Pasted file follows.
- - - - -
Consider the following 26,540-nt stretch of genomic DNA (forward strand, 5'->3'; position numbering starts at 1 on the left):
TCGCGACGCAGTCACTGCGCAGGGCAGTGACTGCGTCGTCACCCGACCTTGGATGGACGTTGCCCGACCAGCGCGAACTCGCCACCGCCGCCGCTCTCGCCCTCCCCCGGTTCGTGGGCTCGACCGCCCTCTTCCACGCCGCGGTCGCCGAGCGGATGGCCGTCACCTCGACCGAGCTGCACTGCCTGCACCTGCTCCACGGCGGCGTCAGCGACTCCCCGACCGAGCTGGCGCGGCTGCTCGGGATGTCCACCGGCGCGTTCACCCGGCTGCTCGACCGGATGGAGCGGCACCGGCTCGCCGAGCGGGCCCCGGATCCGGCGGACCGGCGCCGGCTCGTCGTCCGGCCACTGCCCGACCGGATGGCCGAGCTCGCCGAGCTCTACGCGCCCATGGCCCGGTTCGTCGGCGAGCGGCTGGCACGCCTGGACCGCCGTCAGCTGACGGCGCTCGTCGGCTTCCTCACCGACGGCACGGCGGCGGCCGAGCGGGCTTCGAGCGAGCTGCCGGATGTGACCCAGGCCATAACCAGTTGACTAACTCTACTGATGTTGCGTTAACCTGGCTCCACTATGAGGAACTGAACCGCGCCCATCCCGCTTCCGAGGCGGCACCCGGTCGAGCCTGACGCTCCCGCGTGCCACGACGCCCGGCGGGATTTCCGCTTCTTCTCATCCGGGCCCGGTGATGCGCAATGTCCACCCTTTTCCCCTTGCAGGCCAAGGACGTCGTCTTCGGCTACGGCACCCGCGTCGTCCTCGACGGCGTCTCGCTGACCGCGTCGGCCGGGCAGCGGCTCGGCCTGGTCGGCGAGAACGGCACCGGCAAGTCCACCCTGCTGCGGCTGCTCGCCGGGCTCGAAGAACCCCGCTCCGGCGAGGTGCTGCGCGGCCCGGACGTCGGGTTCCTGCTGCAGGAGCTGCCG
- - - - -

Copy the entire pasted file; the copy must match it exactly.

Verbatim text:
Consider the following 26,540-nt stretch of genomic DNA (forward strand, 5'->3'; position numbering starts at 1 on the left):
TCGCGACGCAGTCACTGCGCAGGGCAGTGACTGCGTCGTCACCCGACCTTGGATGGACGTTGCCCGACCAGCGCGAACTCGCCACCGCCGCCGCTCTCGCCCTCCCCCGGTTCGTGGGCTCGACCGCCCTCTTCCACGCCGCGGTCGCCGAGCGGATGGCCGTCACCTCGACCGAGCTGCACTGCCTGCACCTGCTCCACGGCGGCGTCAGCGACTCCCCGACCGAGCTGGCGCGGCTGCTCGGGATGTCCACCGGCGCGTTCACCCGGCTGCTCGACCGGATGGAGCGGCACCGGCTCGCCGAGCGGGCCCCGGATCCGGCGGACCGGCGCCGGCTCGTCGTCCGGCCACTGCCCGACCGGATGGCCGAGCTCGCCGAGCTCTACGCGCCCATGGCCCGGTTCGTCGGCGAGCGGCTGGCACGCCTGGACCGCCGTCAGCTGACGGCGCTCGTCGGCTTCCTCACCGACGGCACGGCGGCGGCCGAGCGGGCTTCGAGCGAGCTGCCGGATGTGACCCAGGCCATAACCAGTTGACTAACTCTACTGATGTTGCGTTAACCTGGCTCCACTATGAGGAACTGAACCGCGCCCATCCCGCTTCCGAGGCGGCACCCGGTCGAGCCTGACGCTCCCGCGTGCCACGACGCCCGGCGGGATTTCCGCTTCTTCTCATCCGGGCCCGGTGATGCGCAATGTCCACCCTTTTCCCCTTGCAGGCCAAGGACGTCGTCTTCGGCTACGGCACCCGCGTCGTCCTCGACGGCGTCTCGCTGACCGCGTCGGCCGGGCAGCGGCTCGGCCTGGTCGGCGAGAACGGCACCGGCAAGTCCACCCTGCTGCGGCTGCTCGCCGGGCTCGAAGAACCCCGCTCCGGCGAGGTGCTGCGCGGCCCGGACGTCGGGTTCCTGCTGCAGGAGCTGCCG